Ahsoka was also well aware of what happened to Anakin following her encounters with Darth Vader in Rebels. As an insightful character, Ahsoka could surely connect the two points and form an understanding that, at least in part, Anakin’s attachments led to his downfall. It is therefore bewildering that Ahsoka would take a risk not only for Sabine but also for herself and the larger galaxy by training Sabine as a Jedi despite her attachments. She knew firsthand what such an obsession could do, which is why she supported Grogu facing an ultimatum, yet she accepted Sabine as her Padawan.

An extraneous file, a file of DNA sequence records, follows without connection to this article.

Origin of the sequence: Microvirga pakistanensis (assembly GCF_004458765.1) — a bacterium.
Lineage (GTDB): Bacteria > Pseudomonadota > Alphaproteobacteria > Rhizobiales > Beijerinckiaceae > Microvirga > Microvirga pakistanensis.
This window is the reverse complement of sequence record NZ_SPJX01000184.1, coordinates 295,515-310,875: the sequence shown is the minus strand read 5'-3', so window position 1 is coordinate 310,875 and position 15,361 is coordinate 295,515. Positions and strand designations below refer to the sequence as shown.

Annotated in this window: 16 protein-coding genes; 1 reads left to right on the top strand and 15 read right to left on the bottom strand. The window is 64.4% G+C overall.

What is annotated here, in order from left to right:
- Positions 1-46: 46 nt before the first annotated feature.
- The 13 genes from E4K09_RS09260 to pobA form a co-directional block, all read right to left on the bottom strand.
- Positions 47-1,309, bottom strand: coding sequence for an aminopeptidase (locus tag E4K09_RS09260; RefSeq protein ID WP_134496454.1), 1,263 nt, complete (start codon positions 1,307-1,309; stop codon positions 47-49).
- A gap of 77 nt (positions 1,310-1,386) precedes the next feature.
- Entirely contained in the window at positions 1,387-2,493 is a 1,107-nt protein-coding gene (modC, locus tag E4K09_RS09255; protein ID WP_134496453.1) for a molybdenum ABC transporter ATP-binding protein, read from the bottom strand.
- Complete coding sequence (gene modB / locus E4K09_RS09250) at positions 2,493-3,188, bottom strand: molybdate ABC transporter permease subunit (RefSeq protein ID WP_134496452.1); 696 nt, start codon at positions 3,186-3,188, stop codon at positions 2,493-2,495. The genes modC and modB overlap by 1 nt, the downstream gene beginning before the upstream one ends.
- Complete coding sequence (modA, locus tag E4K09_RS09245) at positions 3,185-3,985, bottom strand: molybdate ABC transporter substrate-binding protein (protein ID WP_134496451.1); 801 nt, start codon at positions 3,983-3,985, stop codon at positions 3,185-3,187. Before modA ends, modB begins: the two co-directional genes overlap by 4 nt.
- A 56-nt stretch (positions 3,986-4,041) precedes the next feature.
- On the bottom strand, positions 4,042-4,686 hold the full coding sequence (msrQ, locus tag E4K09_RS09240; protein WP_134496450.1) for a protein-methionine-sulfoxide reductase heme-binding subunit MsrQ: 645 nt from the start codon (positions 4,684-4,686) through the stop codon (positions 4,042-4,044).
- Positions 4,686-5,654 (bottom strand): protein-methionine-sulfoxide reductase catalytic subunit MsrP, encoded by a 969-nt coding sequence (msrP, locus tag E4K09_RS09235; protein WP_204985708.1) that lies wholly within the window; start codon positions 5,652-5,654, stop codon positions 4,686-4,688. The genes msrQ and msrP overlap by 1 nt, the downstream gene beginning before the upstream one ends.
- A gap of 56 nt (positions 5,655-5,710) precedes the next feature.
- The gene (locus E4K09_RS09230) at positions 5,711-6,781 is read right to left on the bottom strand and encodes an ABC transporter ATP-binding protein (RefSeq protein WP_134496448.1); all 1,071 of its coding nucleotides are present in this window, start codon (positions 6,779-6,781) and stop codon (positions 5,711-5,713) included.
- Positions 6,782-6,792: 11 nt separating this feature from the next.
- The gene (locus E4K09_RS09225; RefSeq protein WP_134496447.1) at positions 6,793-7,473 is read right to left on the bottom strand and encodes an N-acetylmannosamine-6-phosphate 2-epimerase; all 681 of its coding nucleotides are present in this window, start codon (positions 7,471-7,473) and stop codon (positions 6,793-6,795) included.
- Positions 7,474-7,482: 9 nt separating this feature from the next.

Ahsoka season 1 sadly gave no explanation for why this change had happened so suddenly, which seems like a glaring oversight. Now, to avoid furthering this confusing plotline for Ahsoka, Ahsoka season 2 must address the contradiction and reveal what changed in Ahsoka’s perception of attachments (or, at least, what was unique about Sabine). While story details about Ahsoka season 2 are still under wraps, hopefully, the show’s new episodes will resolve this one significant inconsistency in Ahsoka Tano’s character.